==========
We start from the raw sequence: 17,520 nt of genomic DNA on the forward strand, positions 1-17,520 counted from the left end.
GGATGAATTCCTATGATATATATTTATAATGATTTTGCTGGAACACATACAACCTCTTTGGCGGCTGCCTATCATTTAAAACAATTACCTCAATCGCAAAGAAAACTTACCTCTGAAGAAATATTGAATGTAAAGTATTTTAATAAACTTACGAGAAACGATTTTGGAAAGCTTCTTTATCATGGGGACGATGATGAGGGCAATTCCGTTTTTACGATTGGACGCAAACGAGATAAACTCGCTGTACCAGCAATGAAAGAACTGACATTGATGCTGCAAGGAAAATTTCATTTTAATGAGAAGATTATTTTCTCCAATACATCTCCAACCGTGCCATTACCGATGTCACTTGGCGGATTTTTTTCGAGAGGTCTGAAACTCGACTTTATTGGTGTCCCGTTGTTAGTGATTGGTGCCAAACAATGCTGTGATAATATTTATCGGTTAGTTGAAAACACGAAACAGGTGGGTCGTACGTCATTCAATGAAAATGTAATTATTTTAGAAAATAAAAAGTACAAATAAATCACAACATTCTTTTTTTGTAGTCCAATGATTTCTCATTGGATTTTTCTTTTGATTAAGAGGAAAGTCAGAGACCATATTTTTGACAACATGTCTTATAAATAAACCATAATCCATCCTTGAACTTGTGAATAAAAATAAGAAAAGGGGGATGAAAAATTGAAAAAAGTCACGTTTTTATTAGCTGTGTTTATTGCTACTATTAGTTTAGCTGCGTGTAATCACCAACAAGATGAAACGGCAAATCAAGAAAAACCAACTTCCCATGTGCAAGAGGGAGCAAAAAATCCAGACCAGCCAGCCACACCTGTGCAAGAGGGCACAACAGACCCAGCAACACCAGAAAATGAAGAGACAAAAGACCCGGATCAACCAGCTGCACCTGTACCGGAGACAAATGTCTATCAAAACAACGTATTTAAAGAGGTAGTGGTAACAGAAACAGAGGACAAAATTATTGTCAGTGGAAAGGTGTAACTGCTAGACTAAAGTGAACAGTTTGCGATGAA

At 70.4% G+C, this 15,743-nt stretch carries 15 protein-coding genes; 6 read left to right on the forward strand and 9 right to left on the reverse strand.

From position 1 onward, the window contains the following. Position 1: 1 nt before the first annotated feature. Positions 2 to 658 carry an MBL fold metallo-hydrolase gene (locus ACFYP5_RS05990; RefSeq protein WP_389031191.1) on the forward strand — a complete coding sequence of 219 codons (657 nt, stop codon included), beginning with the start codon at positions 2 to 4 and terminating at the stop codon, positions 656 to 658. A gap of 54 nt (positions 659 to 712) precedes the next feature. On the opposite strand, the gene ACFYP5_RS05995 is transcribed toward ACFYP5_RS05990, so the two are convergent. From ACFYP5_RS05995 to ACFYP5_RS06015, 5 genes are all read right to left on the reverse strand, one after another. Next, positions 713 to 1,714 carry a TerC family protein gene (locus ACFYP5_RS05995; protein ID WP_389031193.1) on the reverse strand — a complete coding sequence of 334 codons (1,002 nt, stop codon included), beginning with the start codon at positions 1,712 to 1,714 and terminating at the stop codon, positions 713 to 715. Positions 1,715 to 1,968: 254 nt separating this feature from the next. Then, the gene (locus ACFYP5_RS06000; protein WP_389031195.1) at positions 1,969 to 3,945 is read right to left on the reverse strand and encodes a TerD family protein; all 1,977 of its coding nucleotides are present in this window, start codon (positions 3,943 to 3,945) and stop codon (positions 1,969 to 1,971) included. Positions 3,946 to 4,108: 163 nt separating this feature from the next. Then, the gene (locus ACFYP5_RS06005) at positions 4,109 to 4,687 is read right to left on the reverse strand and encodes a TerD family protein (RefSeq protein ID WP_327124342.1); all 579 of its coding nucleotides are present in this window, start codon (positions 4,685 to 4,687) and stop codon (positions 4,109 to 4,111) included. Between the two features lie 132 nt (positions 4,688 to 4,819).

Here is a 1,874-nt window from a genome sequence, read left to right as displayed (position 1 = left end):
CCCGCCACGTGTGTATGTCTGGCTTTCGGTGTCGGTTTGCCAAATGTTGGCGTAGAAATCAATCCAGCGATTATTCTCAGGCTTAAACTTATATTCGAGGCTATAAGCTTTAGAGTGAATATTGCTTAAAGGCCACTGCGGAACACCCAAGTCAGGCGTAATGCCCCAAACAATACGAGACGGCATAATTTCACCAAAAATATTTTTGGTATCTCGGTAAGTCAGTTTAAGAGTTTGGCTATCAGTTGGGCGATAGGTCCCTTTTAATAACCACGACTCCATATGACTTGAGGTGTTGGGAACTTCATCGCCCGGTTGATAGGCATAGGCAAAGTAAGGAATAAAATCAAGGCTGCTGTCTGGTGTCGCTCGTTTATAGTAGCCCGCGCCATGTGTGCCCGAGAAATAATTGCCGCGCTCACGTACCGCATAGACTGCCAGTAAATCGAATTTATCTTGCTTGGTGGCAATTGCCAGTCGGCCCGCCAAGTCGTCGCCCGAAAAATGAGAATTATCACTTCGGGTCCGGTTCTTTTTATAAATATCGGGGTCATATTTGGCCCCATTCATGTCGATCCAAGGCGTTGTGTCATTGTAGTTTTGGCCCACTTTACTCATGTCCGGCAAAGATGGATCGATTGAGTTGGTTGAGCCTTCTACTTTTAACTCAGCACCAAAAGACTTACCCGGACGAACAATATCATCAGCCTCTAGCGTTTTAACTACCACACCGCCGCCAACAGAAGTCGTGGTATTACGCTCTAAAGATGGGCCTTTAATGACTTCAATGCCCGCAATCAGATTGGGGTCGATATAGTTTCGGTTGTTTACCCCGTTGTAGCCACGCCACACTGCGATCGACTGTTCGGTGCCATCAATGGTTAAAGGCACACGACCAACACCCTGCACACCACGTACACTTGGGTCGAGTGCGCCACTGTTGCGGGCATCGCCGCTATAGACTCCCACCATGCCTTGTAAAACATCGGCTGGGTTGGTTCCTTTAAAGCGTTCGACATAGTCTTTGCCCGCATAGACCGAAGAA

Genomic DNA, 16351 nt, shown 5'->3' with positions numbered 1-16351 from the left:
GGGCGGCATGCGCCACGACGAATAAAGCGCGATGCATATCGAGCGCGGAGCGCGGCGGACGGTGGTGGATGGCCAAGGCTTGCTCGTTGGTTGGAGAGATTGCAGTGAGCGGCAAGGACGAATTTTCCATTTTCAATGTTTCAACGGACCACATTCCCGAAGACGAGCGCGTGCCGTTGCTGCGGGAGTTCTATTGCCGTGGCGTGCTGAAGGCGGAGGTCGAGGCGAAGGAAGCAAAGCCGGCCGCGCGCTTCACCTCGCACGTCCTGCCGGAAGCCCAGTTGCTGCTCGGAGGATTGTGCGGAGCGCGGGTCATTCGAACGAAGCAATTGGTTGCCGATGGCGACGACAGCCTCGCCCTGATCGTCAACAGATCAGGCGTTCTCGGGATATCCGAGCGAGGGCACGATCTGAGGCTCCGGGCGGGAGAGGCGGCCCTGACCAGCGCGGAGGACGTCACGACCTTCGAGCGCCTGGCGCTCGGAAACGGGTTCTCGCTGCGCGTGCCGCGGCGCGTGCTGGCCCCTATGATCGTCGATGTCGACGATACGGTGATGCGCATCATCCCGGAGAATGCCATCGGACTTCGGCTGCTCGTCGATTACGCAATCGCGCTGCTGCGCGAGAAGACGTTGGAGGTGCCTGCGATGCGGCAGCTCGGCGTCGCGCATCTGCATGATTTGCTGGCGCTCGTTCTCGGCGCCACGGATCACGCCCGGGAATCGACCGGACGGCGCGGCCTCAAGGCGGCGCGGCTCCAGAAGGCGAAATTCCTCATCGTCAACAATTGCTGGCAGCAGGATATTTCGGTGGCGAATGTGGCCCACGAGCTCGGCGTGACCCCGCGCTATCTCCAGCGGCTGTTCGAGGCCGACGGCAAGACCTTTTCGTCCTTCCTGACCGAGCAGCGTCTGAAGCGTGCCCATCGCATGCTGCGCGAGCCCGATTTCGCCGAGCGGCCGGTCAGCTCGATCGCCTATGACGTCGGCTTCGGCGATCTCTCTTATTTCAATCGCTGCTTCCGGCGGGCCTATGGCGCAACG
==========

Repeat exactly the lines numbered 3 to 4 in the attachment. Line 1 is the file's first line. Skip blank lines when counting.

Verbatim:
At 70.4% G+C, this 15,743-nt stretch carries 15 protein-coding genes; 6 read left to right on the forward strand and 9 right to left on the reverse strand.

From position 1 onward, the window contains the following. Position 1: 1 nt before the first annotated feature. Positions 2 to 658 carry an MBL fold metallo-hydrolase gene (locus ACFYP5_RS05990; RefSeq protein WP_389031191.1) on the forward strand — a complete coding sequence of 219 codons (657 nt, stop codon included), beginning with the start codon at positions 2 to 4 and terminating at the stop codon, positions 656 to 658. A gap of 54 nt (positions 659 to 712) precedes the next feature. On the opposite strand, the gene ACFYP5_RS05995 is transcribed toward ACFYP5_RS05990, so the two are convergent. From ACFYP5_RS05995 to ACFYP5_RS06015, 5 genes are all read right to left on the reverse strand, one after another. Next, positions 713 to 1,714 carry a TerC family protein gene (locus ACFYP5_RS05995; protein ID WP_389031193.1) on the reverse strand — a complete coding sequence of 334 codons (1,002 nt, stop codon included), beginning with the start codon at positions 1,712 to 1,714 and terminating at the stop codon, positions 713 to 715. Positions 1,715 to 1,968: 254 nt separating this feature from the next. Then, the gene (locus ACFYP5_RS06000; protein WP_389031195.1) at positions 1,969 to 3,945 is read right to left on the reverse strand and encodes a TerD family protein; all 1,977 of its coding nucleotides are present in this window, start codon (positions 3,943 to 3,945) and stop codon (positions 1,969 to 1,971) included. Positions 3,946 to 4,108: 163 nt separating this feature from the next. Then, the gene (locus ACFYP5_RS06005) at positions 4,109 to 4,687 is read right to left on the reverse strand and encodes a TerD family protein (RefSeq protein ID WP_327124342.1); all 579 of its coding nucleotides are present in this window, start codon (positions 4,685 to 4,687) and stop codon (positions 4,109 to 4,111) included. Between the two features lie 132 nt (positions 4,688 to 4,819).